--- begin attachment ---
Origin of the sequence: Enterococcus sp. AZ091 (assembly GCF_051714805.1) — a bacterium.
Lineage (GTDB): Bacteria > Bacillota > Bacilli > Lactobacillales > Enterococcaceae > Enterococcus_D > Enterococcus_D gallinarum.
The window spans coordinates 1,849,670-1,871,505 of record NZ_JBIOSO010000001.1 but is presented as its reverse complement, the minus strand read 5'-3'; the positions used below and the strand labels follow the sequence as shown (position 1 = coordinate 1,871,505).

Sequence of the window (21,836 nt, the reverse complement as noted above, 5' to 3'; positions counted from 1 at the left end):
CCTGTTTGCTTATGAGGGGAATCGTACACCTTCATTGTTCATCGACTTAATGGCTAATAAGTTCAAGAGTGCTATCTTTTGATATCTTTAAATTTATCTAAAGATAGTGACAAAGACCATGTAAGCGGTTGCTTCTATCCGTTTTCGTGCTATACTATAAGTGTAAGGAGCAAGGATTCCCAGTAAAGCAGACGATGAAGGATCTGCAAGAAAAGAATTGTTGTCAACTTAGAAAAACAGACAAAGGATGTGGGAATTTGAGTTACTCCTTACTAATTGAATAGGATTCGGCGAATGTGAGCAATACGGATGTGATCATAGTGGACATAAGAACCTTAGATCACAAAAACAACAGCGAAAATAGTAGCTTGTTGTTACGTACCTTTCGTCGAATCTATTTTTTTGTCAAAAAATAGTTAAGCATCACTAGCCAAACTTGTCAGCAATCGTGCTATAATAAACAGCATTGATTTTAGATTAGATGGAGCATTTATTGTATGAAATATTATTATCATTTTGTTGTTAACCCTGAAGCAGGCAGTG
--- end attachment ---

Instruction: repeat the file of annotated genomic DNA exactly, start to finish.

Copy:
Origin of the sequence: Enterococcus sp. AZ091 (assembly GCF_051714805.1) — a bacterium.
Lineage (GTDB): Bacteria > Bacillota > Bacilli > Lactobacillales > Enterococcaceae > Enterococcus_D > Enterococcus_D gallinarum.
The window spans coordinates 1,849,670-1,871,505 of record NZ_JBIOSO010000001.1 but is presented as its reverse complement, the minus strand read 5'-3'; the positions used below and the strand labels follow the sequence as shown (position 1 = coordinate 1,871,505).

Sequence of the window (21,836 nt, the reverse complement as noted above, 5' to 3'; positions counted from 1 at the left end):
CCTGTTTGCTTATGAGGGGAATCGTACACCTTCATTGTTCATCGACTTAATGGCTAATAAGTTCAAGAGTGCTATCTTTTGATATCTTTAAATTTATCTAAAGATAGTGACAAAGACCATGTAAGCGGTTGCTTCTATCCGTTTTCGTGCTATACTATAAGTGTAAGGAGCAAGGATTCCCAGTAAAGCAGACGATGAAGGATCTGCAAGAAAAGAATTGTTGTCAACTTAGAAAAACAGACAAAGGATGTGGGAATTTGAGTTACTCCTTACTAATTGAATAGGATTCGGCGAATGTGAGCAATACGGATGTGATCATAGTGGACATAAGAACCTTAGATCACAAAAACAACAGCGAAAATAGTAGCTTGTTGTTACGTACCTTTCGTCGAATCTATTTTTTTGTCAAAAAATAGTTAAGCATCACTAGCCAAACTTGTCAGCAATCGTGCTATAATAAACAGCATTGATTTTAGATTAGATGGAGCATTTATTGTATGAAATATTATTATCATTTTGTTGTTAACCCTGAAGCAGGCAGTG